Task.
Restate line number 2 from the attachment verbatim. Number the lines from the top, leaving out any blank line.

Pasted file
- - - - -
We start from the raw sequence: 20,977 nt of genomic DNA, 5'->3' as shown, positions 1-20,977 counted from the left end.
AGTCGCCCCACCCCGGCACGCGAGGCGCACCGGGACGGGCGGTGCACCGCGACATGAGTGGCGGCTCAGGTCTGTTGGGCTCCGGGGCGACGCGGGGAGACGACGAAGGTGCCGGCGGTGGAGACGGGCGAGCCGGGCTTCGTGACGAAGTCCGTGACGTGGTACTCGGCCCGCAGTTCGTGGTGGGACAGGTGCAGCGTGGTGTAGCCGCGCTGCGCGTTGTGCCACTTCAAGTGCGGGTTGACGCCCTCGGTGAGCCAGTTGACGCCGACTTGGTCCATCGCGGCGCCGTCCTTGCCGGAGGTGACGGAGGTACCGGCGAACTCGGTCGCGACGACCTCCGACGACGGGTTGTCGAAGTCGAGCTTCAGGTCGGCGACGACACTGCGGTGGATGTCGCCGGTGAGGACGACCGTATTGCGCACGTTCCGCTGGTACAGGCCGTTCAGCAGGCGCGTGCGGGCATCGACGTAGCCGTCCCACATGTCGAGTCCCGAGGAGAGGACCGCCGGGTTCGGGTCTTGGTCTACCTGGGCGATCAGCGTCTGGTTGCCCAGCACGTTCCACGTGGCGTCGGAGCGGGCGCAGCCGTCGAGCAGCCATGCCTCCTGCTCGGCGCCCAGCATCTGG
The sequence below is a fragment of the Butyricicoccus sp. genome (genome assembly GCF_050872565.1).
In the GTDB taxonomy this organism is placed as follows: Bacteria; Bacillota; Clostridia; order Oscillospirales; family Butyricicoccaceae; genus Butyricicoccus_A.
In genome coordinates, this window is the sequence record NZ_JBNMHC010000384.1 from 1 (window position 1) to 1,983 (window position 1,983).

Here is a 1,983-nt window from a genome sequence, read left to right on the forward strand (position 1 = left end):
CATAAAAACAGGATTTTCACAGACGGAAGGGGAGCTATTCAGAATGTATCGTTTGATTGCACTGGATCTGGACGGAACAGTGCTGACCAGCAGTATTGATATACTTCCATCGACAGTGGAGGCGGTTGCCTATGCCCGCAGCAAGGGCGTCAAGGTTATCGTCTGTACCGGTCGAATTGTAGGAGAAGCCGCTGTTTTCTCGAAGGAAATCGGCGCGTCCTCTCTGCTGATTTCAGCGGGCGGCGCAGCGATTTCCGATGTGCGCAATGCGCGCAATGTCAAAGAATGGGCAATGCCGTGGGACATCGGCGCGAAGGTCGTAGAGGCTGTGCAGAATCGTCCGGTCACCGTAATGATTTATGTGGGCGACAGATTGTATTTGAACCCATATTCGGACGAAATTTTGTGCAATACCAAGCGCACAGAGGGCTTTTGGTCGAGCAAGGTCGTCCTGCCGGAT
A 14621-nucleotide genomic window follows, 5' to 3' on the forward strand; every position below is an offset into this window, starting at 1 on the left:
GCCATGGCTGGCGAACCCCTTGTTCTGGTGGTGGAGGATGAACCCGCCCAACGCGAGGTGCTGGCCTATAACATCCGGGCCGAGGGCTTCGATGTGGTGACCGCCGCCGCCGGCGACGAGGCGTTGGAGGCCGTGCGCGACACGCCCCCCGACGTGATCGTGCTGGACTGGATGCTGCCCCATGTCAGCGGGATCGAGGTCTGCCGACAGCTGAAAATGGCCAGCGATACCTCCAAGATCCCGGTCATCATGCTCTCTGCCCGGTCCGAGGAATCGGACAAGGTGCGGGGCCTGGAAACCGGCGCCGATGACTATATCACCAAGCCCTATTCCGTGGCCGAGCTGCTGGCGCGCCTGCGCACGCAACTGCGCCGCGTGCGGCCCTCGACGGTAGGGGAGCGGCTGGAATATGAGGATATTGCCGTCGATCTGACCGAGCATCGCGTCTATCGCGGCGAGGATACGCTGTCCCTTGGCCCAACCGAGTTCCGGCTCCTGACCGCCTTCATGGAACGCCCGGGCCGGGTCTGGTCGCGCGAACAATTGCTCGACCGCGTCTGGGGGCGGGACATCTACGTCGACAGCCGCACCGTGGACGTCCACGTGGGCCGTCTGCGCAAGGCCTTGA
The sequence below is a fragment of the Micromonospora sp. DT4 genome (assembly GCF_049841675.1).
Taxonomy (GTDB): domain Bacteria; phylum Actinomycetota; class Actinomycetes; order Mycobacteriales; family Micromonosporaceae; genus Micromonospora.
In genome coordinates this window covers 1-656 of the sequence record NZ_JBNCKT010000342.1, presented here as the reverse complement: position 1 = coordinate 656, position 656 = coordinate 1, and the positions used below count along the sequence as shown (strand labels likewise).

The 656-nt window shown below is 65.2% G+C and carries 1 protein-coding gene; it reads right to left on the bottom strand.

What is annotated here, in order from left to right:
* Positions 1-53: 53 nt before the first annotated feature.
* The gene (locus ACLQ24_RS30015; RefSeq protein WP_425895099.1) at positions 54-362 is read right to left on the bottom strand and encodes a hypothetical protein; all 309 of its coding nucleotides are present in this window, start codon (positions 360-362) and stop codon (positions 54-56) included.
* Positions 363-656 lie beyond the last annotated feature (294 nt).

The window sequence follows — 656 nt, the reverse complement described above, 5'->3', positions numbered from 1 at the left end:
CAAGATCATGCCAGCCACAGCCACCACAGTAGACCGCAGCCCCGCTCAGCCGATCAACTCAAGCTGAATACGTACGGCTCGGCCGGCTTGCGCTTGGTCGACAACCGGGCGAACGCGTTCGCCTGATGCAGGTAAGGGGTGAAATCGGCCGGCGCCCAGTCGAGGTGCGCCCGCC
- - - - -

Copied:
AGTCGCCCCACCCCGGCACGCGAGGCGCACCGGGACGGGCGGTGCACCGCGACATGAGTGGCGGCTCAGGTCTGTTGGGCTCCGGGGCGACGCGGGGAGACGACGAAGGTGCCGGCGGTGGAGACGGGCGAGCCGGGCTTCGTGACGAAGTCCGTGACGTGGTACTCGGCCCGCAGTTCGTGGTGGGACAGGTGCAGCGTGGTGTAGCCGCGCTGCGCGTTGTGCCACTTCAAGTGCGGGTTGACGCCCTCGGTGAGCCAGTTGACGCCGACTTGGTCCATCGCGGCGCCGTCCTTGCCGGAGGTGACGGAGGTACCGGCGAACTCGGTCGCGACGACCTCCGACGACGGGTTGTCGAAGTCGAGCTTCAGGTCGGCGACGACACTGCGGTGGATGTCGCCGGTGAGGACGACCGTATTGCGCACGTTCCGCTGGTACAGGCCGTTCAGCAGGCGCGTGCGGGCATCGACGTAGCCGTCCCACATGTCGAGTCCCGAGGAGAGGACCGCCGGGTTCGGGTCTTGGTCTACCTGGGCGATCAGCGTCTGGTTGCCCAGCACGTTCCACGTGGCGTCGGAGCGGGCGCAGCCGTCGAGCAGCCATGCCTCCTGCTCGGCGCCCAGCATCTGG